[ 111 Pa. Commw. Page 445]

    awarding the claimant total disability benefits for only a closed period with respect to his work-related aggravation of a pre-existing work-related injury and it was not an error of law for the Board not to have granted a rehearing.

The claimant argues, additionally, that it was an error of law for the referee to return him to suspension status as of November 10, 1980. We agree.

He argues that under Venanzio v. Workmen's Compensation Appeal Board (Eastern Express), 88 Pa. Commonwealth Ct. 204, 489 A.2d 284 (1985), his only burden was to demonstrate that the reasons for the suspension no longer existed. We agree that the claimant has properly stated his burden of proof. We also agree that the claimant has also met that burden with respect to the period May 16, 1980 through November 9, 1980. Indeed, the referee so found having awarded him benefits for that closed period. However, the referee also found that the claimant had fully recovered from the May 16, 1980 aggravation of his pre-existing injury so as to return him to his condition and circumstances prior to his return to work on May 1, 1980. Ordinarily, this would properly result in a return to his suspension status which was in effect at that time. However, based on our examination of the referee's decision we find his return of the claimant to suspension status as of November 10, 1980 to be inconsistent with his findings of fact and therefore we reverse on the basis that this inconsistency results in the commission of an error of law.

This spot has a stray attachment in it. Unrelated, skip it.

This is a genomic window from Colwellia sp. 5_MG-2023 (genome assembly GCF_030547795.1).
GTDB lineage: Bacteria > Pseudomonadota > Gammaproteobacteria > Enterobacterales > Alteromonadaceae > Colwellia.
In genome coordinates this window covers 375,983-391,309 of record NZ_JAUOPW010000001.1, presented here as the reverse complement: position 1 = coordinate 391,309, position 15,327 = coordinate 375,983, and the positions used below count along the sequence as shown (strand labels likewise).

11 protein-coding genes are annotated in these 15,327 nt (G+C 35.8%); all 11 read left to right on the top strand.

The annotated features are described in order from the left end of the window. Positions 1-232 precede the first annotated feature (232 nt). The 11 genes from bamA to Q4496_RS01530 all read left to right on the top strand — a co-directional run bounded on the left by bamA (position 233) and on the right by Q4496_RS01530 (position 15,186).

The referee made the following pertinent findings of fact:

10. That the claimant's inability to return to his regular job on and after November 10, 1980, was not caused by his work activity in May of 1980 but was exclusively the result of his December 1, 1976 work injury.

[ 111 Pa. Commw. Page 44611]

. That the Pennsylvania Manufacturers' Association [the employer's insurer at the time of the December 1, 1976 injury] has not demonstrated that work is available to the claimant which he could perform on and after November of 1980.

Emphasis added.